Environment Variable Prefixes

It's common for all (or almost all) of your environment variables to have a common prefix, usually named for your service, to distinguish your service's configuration from any other environment variables lying around. However, to save on typing, you don't want to have to use that prefix when accessing your config methods.

Enter: the service name prefix. Any of your environment variables whose name starts with your service's name (matched case-insensitively) followed by an underscore will have that part of the environment variable name removed to determine the method name on config. The original environment variable name is still matched to a variable declaration, so, you need to declare the variable with the prefix, it is only the method name on the config object that won't have the prefix.

Using this environment variable prefix support, the GenericHelloService would have a (case-insensitive) prefix of generic_hello_service_. In that case, extending the above example a little more, you could do something like this:

class GenericHelloService
  include ServiceSkeleton

  string :GENERIC_HELLO_SERVICE_RECIPIENT, match: /\A\w+\z/

  def run
    loop do
      puts "Hello, #{config.recipient}!"
      sleep 1
    end
  end
end

Then, if the environment contained GENERIC_HELLO_SERVICE_RECIPIENT, its value would be accessible via config.recipient in the program.

Sensitive environment variables

Sometimes your service will take configuration data that really, really shouldn't be available to subprocesses or anyone who manages to catch a sneak-peek at your service's environment. In that case, you can declare an environment variable as "sensitive", and after the configuration is parsed, that environment variable will be redacted from the environment.

To declare an environment variable as "sensitive", simply pass the sensitive parameter, with a trueish value, to the variable declaration in your class:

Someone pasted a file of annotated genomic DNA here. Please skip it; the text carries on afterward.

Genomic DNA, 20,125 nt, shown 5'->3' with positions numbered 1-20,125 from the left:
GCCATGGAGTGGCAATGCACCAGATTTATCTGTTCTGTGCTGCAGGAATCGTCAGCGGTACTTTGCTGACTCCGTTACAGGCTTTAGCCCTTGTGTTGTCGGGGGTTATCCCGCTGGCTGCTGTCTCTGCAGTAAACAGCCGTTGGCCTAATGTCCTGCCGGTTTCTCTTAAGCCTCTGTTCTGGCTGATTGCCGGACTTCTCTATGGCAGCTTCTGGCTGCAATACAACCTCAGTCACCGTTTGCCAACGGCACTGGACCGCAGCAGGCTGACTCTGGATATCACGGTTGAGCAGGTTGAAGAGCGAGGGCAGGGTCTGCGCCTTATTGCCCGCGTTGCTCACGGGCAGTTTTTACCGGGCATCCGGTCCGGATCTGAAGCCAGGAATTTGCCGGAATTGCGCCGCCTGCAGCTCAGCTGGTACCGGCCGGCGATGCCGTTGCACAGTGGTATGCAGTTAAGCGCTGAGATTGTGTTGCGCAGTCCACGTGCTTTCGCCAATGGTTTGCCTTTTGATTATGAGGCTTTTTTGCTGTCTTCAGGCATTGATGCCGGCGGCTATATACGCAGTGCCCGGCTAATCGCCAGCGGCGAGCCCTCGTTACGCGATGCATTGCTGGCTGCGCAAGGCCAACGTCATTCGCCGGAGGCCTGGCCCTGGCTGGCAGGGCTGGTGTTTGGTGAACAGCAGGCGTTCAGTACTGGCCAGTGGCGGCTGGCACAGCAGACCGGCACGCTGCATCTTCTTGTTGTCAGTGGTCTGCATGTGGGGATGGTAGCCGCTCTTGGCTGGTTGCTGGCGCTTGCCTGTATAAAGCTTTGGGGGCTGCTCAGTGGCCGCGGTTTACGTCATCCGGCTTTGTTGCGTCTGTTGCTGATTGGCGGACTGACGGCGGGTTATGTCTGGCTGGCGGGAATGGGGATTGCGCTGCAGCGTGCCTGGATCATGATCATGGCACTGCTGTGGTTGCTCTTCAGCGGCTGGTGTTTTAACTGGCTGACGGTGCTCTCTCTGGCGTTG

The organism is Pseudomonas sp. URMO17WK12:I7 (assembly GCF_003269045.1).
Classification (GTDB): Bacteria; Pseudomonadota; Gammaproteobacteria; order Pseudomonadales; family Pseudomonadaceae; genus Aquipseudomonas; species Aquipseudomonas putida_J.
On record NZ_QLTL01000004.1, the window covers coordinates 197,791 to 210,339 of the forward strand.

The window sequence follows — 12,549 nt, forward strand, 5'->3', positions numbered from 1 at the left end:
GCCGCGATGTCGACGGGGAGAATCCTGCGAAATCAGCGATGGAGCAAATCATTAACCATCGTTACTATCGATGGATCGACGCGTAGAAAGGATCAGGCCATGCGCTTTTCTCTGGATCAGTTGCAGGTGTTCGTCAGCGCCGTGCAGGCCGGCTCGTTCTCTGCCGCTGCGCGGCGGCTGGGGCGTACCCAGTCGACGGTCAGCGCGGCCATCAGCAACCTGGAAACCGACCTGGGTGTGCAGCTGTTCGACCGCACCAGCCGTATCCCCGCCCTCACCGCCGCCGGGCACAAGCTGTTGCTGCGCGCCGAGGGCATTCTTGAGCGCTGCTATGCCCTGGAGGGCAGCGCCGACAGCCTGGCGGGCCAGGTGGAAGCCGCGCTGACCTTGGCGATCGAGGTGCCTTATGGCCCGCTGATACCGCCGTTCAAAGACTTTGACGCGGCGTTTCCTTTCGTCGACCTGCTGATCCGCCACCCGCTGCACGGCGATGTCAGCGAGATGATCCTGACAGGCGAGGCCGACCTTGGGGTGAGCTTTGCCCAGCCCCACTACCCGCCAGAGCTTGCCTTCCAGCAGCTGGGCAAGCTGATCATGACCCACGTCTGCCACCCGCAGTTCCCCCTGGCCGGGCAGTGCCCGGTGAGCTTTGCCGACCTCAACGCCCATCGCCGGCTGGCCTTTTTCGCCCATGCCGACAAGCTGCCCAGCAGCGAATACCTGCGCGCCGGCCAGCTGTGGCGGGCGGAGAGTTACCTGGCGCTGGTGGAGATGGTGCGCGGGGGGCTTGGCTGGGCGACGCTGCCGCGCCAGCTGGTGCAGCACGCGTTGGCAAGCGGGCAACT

class DatabaseManager
  include ServiceSkeleton

  string :DB_PASSWORD, sensitive: true

  ...
end

NOTE: The process environment can only be modified if you pass the real, honest-to-goodness ENV object into MyServiceClass.new(ENV). If you provide a copy of ENV, or some other hash entirely, that'll work if you don't have any sensitive variables declared, but the moment you declare a sensitive variable, passing in any hash other than ENV will cause the service to log an error and refuse to start. This avoids the problems of accidentally modifying global state if that would be potentially bad (we assume you copied ENV for a reason) without leaving a gaping security hole (sensitive data blindly passed into subprocesses that you didn't expect).

Using a Custom Configuration Class

Whilst we hope that {ServiceSkeleton::Config} will be useful in most situations, there are undoubtedly cases where the config management we provide won't be enough. In that case, you are encouraged to subclass ServiceSkeleton::Config and augment the standard interface with your own implementations (remembering to call super where appropriate), and tell ServiceSkeleton to use your implementation by calling the .config_class class method in your service's class definition, like this: